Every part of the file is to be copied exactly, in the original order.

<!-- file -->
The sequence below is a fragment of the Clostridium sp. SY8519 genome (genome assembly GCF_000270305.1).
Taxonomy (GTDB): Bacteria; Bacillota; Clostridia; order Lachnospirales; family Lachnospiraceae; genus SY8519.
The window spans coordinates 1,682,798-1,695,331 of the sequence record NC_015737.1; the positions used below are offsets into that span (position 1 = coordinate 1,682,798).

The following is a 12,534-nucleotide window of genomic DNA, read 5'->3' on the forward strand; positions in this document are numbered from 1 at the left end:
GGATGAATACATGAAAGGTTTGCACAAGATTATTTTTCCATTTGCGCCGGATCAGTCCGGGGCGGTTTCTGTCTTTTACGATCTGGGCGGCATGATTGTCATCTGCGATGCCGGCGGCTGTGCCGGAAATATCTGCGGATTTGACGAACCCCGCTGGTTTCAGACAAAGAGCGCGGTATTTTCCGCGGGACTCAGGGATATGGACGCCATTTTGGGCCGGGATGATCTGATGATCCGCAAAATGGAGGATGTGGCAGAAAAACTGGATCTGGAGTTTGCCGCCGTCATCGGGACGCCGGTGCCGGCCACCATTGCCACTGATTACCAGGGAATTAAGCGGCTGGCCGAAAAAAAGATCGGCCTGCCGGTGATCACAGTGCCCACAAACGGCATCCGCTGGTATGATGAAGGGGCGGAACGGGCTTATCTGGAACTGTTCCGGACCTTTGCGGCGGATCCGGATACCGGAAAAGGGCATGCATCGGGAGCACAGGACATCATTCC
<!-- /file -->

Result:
The sequence below is a fragment of the Clostridium sp. SY8519 genome (genome assembly GCF_000270305.1).
Taxonomy (GTDB): Bacteria; Bacillota; Clostridia; order Lachnospirales; family Lachnospiraceae; genus SY8519.
The window spans coordinates 1,682,798-1,695,331 of the sequence record NC_015737.1; the positions used below are offsets into that span (position 1 = coordinate 1,682,798).

The following is a 12,534-nucleotide window of genomic DNA, read 5'->3' on the forward strand; positions in this document are numbered from 1 at the left end:
GGATGAATACATGAAAGGTTTGCACAAGATTATTTTTCCATTTGCGCCGGATCAGTCCGGGGCGGTTTCTGTCTTTTACGATCTGGGCGGCATGATTGTCATCTGCGATGCCGGCGGCTGTGCCGGAAATATCTGCGGATTTGACGAACCCCGCTGGTTTCAGACAAAGAGCGCGGTATTTTCCGCGGGACTCAGGGATATGGACGCCATTTTGGGCCGGGATGATCTGATGATCCGCAAAATGGAGGATGTGGCAGAAAAACTGGATCTGGAGTTTGCCGCCGTCATCGGGACGCCGGTGCCGGCCACCATTGCCACTGATTACCAGGGAATTAAGCGGCTGGCCGAAAAAAAGATCGGCCTGCCGGTGATCACAGTGCCCACAAACGGCATCCGCTGGTATGATGAAGGGGCGGAACGGGCTTATCTGGAACTGTTCCGGACCTTTGCGGCGGATCCGGATACCGGAAAAGGGCATGCATCGGGAGCACAGGACATCATTCC